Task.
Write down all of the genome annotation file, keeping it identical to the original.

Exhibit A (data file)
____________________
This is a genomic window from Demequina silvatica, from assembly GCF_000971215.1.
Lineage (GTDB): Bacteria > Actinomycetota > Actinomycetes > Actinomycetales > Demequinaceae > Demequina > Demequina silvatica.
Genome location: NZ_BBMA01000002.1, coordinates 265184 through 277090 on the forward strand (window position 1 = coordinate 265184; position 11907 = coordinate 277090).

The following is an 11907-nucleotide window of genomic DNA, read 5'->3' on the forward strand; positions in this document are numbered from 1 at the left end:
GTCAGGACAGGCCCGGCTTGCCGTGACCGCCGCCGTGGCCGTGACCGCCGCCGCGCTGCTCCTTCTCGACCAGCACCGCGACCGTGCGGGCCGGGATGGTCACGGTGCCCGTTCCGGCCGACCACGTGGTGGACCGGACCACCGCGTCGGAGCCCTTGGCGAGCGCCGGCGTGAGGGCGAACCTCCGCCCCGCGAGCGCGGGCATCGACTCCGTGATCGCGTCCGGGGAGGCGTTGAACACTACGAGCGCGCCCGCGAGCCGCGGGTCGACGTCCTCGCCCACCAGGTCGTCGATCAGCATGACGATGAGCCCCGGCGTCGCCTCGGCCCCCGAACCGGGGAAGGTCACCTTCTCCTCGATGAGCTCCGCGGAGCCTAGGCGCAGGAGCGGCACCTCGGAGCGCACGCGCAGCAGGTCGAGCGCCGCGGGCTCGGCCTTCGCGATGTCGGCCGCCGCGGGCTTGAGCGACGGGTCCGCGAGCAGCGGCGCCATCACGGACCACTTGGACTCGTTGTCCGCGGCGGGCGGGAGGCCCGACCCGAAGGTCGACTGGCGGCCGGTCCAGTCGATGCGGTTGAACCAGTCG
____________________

This is a genomic window from Demequina silvatica, from assembly GCF_000971215.1.
Lineage (GTDB): Bacteria > Actinomycetota > Actinomycetes > Actinomycetales > Demequinaceae > Demequina > Demequina silvatica.
Genome location: NZ_BBMA01000002.1, coordinates 265184 through 277090 on the forward strand (window position 1 = coordinate 265184; position 11907 = coordinate 277090).

The following is an 11907-nucleotide window of genomic DNA, read 5'->3' on the forward strand; positions in this document are numbered from 1 at the left end:
GTCAGGACAGGCCCGGCTTGCCGTGACCGCCGCCGTGGCCGTGACCGCCGCCGCGCTGCTCCTTCTCGACCAGCACCGCGACCGTGCGGGCCGGGATGGTCACGGTGCCCGTTCCGGCCGACCACGTGGTGGACCGGACCACCGCGTCGGAGCCCTTGGCGAGCGCCGGCGTGAGGGCGAACCTCCGCCCCGCGAGCGCGGGCATCGACTCCGTGATCGCGTCCGGGGAGGCGTTGAACACTACGAGCGCGCCCGCGAGCCGCGGGTCGACGTCCTCGCCCACCAGGTCGTCGATCAGCATGACGATGAGCCCCGGCGTCGCCTCGGCCCCCGAACCGGGGAAGGTCACCTTCTCCTCGATGAGCTCCGCGGAGCCTAGGCGCAGGAGCGGCACCTCGGAGCGCACGCGCAGCAGGTCGAGCGCCGCGGGCTCGGCCTTCGCGATGTCGGCCGCCGCGGGCTTGAGCGACGGGTCCGCGAGCAGCGGCGCCATCACGGACCACTTGGACTCGTTGTCCGCGGCGGGCGGGAGGCCCGACCCGAAGGTCGACTGGCGGCCGGTCCAGTCGATGCGGTTGAACCAGTCG